Lewis Pugh, Demonstrating Strength Of The Human Spirit

Lewis Pugh, Demonstrating Strength Of The Human Spirit

Courtesy of WOWSA, Huntington Beach, California.

Lewis Pugh achieved the impossible. Swimming at 5300-meter altitude, staring at the summit of Mount Everest. Battling the cold, real cold at 2°C (35.6°C) in traditional channel gear – a swimsuit, goggles and a cap. Old-school style.

The accounts that his team is sending from nearly on top of the world gives us a glimpse of what was going on up there:

He did it because he was able to create a frame of mind that said that he could do it. He did it because he was able to physically do something that, before now, everyone said was impossible. He did it because he has a great team behind him. And most of all, he did it, because he cares about what is happening to the planet as a result of global warming. He has demonstrated that the strength of the human spirit can overcome even the most adverse conditions. If you have kept up with this blog you will know that two days ago, while trying to swim 300 meters, he almost ‘went under’ twice. That is less than 1/3rd of what he actually accomplished.”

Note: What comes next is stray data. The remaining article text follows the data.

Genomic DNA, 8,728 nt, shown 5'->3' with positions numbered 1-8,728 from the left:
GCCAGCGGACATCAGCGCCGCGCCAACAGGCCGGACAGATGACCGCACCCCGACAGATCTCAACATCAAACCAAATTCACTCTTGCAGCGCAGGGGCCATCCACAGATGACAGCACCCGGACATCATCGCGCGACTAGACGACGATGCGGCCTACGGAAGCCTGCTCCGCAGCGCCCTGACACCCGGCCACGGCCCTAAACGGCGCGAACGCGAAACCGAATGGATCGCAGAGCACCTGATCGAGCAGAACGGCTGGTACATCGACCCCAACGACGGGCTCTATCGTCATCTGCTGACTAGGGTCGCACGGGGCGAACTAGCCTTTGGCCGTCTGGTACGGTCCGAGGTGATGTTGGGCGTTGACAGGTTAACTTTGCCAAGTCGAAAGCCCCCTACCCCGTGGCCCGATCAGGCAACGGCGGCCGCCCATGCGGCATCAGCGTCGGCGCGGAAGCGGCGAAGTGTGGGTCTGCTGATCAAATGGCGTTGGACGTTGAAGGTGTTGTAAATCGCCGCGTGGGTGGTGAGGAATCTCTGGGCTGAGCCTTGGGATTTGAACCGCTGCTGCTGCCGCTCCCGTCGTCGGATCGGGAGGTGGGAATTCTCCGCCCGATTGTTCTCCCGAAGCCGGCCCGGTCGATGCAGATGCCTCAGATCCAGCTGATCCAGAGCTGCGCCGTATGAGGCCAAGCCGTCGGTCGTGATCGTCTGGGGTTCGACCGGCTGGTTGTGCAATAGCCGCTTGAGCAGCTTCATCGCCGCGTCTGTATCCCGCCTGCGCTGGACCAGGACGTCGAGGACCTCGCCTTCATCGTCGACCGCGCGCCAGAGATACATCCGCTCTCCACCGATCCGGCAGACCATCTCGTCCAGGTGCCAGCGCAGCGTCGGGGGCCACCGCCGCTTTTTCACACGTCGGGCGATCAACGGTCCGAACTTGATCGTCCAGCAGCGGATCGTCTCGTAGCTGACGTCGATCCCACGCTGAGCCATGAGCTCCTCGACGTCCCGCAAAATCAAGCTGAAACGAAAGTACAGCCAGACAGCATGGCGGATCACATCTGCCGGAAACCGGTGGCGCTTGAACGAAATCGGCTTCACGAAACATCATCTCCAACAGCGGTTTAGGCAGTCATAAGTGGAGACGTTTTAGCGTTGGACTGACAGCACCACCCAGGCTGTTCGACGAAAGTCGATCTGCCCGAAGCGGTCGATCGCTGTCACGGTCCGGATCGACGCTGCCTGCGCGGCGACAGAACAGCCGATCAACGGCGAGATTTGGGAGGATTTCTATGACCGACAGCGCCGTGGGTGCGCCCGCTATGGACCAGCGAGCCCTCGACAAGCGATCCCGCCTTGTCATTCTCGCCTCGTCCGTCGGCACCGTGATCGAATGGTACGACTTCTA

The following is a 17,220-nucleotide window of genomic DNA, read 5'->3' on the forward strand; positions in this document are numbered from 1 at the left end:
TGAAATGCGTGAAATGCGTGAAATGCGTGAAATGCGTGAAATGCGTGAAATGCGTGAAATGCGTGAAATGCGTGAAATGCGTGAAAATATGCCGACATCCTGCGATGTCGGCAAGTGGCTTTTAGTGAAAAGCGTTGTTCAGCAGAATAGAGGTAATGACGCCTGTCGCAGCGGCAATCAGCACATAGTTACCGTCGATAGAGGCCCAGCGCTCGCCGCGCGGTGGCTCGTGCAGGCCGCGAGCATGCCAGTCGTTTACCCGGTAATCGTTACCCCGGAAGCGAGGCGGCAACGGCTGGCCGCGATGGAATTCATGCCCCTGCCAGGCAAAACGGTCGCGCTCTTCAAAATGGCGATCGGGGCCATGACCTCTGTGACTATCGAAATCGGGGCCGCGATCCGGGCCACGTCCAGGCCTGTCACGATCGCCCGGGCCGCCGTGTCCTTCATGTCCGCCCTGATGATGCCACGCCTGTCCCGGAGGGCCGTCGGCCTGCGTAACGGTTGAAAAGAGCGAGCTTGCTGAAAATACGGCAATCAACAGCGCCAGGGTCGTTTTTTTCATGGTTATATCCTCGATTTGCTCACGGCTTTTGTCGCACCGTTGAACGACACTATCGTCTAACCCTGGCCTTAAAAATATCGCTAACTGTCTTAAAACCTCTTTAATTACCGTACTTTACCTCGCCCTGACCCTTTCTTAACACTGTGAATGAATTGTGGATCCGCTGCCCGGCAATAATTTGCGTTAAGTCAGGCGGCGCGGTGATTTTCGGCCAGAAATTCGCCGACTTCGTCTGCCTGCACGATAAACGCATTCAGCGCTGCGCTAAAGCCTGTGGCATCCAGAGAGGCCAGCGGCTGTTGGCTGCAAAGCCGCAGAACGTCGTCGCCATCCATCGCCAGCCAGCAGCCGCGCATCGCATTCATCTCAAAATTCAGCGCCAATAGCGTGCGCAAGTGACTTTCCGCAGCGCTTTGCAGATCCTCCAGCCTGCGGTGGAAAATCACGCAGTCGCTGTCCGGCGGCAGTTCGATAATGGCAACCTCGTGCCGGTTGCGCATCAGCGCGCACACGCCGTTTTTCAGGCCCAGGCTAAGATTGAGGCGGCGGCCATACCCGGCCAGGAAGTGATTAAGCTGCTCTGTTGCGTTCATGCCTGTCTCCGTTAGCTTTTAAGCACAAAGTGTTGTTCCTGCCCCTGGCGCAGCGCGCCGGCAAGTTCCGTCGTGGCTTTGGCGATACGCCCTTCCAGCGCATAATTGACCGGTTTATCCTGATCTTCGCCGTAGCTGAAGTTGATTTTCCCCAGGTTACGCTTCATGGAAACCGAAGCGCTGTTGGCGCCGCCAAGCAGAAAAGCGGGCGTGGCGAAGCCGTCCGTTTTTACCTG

1 km in 22 minutes and 51 seconds where the air is so thin it is even difficult to walk.

He will send a personal note when he can. It will be much more powerful than anything than I can write. Lewis will send something soon.”

After traditional open water swimmers finish their swims at sea level, they either hop in a car or get back in a boat. But, Lewis still has to mountaineer back down from 5,300 meters.

The adventure continues.

And his message generates awareness of his goals. “I took upon this swim to bring the world’s attention to the melting of glaciers and its effect on the region. The glaciers in the Himalayas are not just ice. They are a lifeline – they provide water to approximately two billion people.”

Lewis’ description of his feat is hard to fathom, “It’s one of the hardest swims I’ve ever undertaken. When I swam in Antarctica and across the North Pole, I swam with speed and aggression, but on Mount Everest you can’t use the same tactics. Because of the altitude, you need to swim very slowly and deliberately. I felt I was going to drown. I was gasping for air and if I had swum any faster I would have gone under. I was deeply concerned that I wouldn’t make 1 km and I’m delighted that I’ve finally achieved it.”

Copyright © 2010 by World Open Water Swimming Association
Steven Munatones